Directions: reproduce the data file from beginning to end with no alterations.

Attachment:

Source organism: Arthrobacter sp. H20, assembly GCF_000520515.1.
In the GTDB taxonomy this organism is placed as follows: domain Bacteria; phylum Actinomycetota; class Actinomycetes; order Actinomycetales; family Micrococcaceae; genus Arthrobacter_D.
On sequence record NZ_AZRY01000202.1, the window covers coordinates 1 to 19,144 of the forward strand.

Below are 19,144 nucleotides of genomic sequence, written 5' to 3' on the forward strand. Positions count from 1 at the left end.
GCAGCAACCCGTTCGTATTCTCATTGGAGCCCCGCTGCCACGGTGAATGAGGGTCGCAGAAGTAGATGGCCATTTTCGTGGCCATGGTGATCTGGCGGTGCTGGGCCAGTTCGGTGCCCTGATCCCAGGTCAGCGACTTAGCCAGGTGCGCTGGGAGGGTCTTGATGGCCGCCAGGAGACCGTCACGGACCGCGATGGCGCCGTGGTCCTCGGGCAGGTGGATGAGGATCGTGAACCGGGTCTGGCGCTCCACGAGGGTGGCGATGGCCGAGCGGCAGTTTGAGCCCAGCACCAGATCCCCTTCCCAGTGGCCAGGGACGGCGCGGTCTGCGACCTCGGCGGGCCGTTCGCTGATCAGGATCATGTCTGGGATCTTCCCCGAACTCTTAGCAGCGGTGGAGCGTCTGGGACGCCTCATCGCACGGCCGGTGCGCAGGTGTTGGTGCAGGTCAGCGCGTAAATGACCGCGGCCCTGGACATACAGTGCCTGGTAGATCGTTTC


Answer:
Source organism: Arthrobacter sp. H20, assembly GCF_000520515.1.
In the GTDB taxonomy this organism is placed as follows: domain Bacteria; phylum Actinomycetota; class Actinomycetes; order Actinomycetales; family Micrococcaceae; genus Arthrobacter_D.
On sequence record NZ_AZRY01000202.1, the window covers coordinates 1 to 19,144 of the forward strand.

Below are 19,144 nucleotides of genomic sequence, written 5' to 3' on the forward strand. Positions count from 1 at the left end.
GCAGCAACCCGTTCGTATTCTCATTGGAGCCCCGCTGCCACGGTGAATGAGGGTCGCAGAAGTAGATGGCCATTTTCGTGGCCATGGTGATCTGGCGGTGCTGGGCCAGTTCGGTGCCCTGATCCCAGGTCAGCGACTTAGCCAGGTGCGCTGGGAGGGTCTTGATGGCCGCCAGGAGACCGTCACGGACCGCGATGGCGCCGTGGTCCTCGGGCAGGTGGATGAGGATCGTGAACCGGGTCTGGCGCTCCACGAGGGTGGCGATGGCCGAGCGGCAGTTTGAGCCCAGCACCAGATCCCCTTCCCAGTGGCCAGGGACGGCGCGGTCTGCGACCTCGGCGGGCCGTTCGCTGATCAGGATCATGTCTGGGATCTTCCCCGAACTCTTAGCAGCGGTGGAGCGTCTGGGACGCCTCATCGCACGGCCGGTGCGCAGGTGTTGGTGCAGGTCAGCGCGTAAATGACCGCGGCCCTGGACATACAGTGCCTGGTAGATCGTTTC